Matajuegos is starting a new chapter. In this video, we tell you all about it.
David: How does an almost inactive Latin American blog about videogames and culture transform itself into a professional indie studio that develops 4 games simultaneously during a global pandemic? I have no idea, but we’ve done it.
Matajuegos: Hi, I’m David Marchand / I’m Fede Cardinale / I’m Leno / I’m Mer Grazzini / I’m Pablo Quarta / I’m Rumpel / I’m Santiago Franzani / I’m Yiyo, and this is Matajuegos Ltd.
Rumpel: Matajuegos was born in 2016 as a videogames criticism blog, but from the get-go, its writers were all independent devs, so consolidating ourselves as a studio that made games was always in the cards. We knew it meant a ton of effort and paperwork, but it was a plausible horizon.
Yiyo: In 2020 the pandemic hit us hard and we realized we had to reinvent ourselves. Five years of producing game criticism and analysis for free, with no advertisement or donations from our audience, had made it clear that sooner or later we were going to have to find a way to fund our work. Being an informal collective had always limited us in that respect.
Mer: So we decided to obtain legal personhood for Matajuegos, but we knew that none of our political, philosophical, social, or communitarian values would to allow us to be a conventional company. In our collective there are no bosses, decisions are based on consensus, and as much as we might need money to survive, maximizing profit is never going to be our main objective. We needed some kind of corporate structure that wasn’t so… corporate.
David: And it turns out there’s a name for that. It’s called a worker cooperative.
1) What is a co-op?
Pablo: Co-ops are horizontal and democratic entities committed to sustainability and cooperation over competition. Each of its members is an owner of the organization and has full say in its operation. Not all co-ops are the same, and there are a lot of different kinds, but these are their fundamental principles.
Fede: A workers’ co-op can provide goods and services and have commercial activity, but its goal isn’t to maximize profit as much as it is to provide its members with enough to live with in a dignified manner. Money earned has to be divided fairly between its members. This can mean its distribution is mathematically equitable, proportional to the hours a member worked, or even to the amount of projects they were a part of. There are many options to choose from, but no one may earn disproportionally more than the rest due to their status or authority (or due to that myth about the owner taking on more risk).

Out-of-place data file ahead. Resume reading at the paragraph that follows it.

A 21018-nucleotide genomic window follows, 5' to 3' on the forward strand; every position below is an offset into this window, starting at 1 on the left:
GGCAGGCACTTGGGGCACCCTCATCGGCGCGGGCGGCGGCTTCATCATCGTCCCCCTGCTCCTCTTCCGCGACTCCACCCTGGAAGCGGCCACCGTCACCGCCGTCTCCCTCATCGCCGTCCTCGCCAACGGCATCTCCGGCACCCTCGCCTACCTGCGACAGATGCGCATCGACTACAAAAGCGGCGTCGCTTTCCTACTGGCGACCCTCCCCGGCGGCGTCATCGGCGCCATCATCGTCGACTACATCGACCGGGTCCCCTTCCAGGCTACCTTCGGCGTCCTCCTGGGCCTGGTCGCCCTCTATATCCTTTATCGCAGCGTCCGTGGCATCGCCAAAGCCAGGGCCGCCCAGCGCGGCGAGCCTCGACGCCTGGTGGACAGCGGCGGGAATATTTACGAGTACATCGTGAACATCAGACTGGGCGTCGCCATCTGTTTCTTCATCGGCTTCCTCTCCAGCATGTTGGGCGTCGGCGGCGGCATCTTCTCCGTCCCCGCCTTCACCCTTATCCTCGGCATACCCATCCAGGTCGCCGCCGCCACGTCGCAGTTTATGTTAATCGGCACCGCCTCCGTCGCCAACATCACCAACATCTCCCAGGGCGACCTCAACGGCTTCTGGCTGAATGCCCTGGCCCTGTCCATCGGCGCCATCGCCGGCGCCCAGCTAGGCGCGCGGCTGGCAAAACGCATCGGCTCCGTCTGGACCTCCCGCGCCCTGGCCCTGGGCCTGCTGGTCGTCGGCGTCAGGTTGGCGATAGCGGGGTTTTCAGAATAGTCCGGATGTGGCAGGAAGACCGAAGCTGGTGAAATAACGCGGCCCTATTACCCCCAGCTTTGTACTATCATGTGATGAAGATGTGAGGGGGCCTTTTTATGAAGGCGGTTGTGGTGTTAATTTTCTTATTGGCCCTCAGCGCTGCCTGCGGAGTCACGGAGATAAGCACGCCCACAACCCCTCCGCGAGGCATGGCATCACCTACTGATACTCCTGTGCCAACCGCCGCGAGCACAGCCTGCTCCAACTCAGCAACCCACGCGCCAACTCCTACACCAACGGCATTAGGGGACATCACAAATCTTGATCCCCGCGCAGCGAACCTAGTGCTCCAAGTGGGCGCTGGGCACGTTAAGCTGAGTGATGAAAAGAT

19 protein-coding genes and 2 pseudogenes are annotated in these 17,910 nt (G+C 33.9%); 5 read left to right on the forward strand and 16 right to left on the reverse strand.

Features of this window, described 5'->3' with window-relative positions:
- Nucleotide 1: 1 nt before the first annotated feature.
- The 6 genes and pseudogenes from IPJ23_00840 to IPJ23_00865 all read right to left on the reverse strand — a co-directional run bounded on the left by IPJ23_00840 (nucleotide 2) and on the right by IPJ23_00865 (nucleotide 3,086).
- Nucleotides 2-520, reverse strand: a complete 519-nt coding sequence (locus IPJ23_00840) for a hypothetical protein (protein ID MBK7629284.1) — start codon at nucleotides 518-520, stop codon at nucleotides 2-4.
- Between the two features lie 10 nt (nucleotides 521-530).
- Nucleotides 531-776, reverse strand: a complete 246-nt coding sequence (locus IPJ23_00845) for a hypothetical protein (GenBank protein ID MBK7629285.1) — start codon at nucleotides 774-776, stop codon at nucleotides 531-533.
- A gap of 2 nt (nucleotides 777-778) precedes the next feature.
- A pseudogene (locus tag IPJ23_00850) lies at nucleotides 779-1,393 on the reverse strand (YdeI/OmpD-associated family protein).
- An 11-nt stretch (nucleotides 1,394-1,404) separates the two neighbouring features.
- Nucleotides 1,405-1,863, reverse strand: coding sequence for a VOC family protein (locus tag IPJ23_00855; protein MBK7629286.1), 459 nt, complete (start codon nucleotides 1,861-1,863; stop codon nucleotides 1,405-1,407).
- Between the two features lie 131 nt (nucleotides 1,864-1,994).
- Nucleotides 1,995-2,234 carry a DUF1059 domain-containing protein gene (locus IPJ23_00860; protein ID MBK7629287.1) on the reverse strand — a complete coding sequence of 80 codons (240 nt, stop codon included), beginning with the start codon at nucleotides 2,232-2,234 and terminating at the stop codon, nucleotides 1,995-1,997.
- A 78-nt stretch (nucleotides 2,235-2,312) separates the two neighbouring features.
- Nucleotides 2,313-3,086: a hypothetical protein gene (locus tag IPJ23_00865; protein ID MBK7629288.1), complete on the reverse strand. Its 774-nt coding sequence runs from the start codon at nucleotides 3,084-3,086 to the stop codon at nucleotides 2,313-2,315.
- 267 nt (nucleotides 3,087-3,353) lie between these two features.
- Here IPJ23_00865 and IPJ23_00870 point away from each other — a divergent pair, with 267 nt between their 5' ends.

Leno: At Matajuegos we believe that most independent studios in Latin America already work as co-ops in practice, and that they even have the same kind of sustainable goals. Taking a small, horizontally structured team and trying to make it fit in the legal structure of a regular hierarchical company seems destructive to us. The local industry would benefit immensely from giving cooperativism a bigger chance, but that’s a subject for a different video.
Santiago: Certain bureaucratic requisites were the perfect excuse to expand our team a little, which today is made up of the blog’s original founders (Pablo, Rumpel, David, and I, Santiago), a couple of collaborators we’ve had over the years (Yiyo and Leno), and an additional dev team (Mer, Fede, and David again), which right around that time went from not having a name to being called Cuatro Assets.
Rumpel: We’re not going to lie, you need to do a lot of paperwork to obtain any kind of legal personhood. There are several forms to submit, documents to write up, papers to sign, and ledgers to buy. We spent a few months researching the formalities and gathering the courage to start the process, another few preparing the documents, and yet some more waiting to be approved by INAES, the National Institute for Associativism and Social Economy.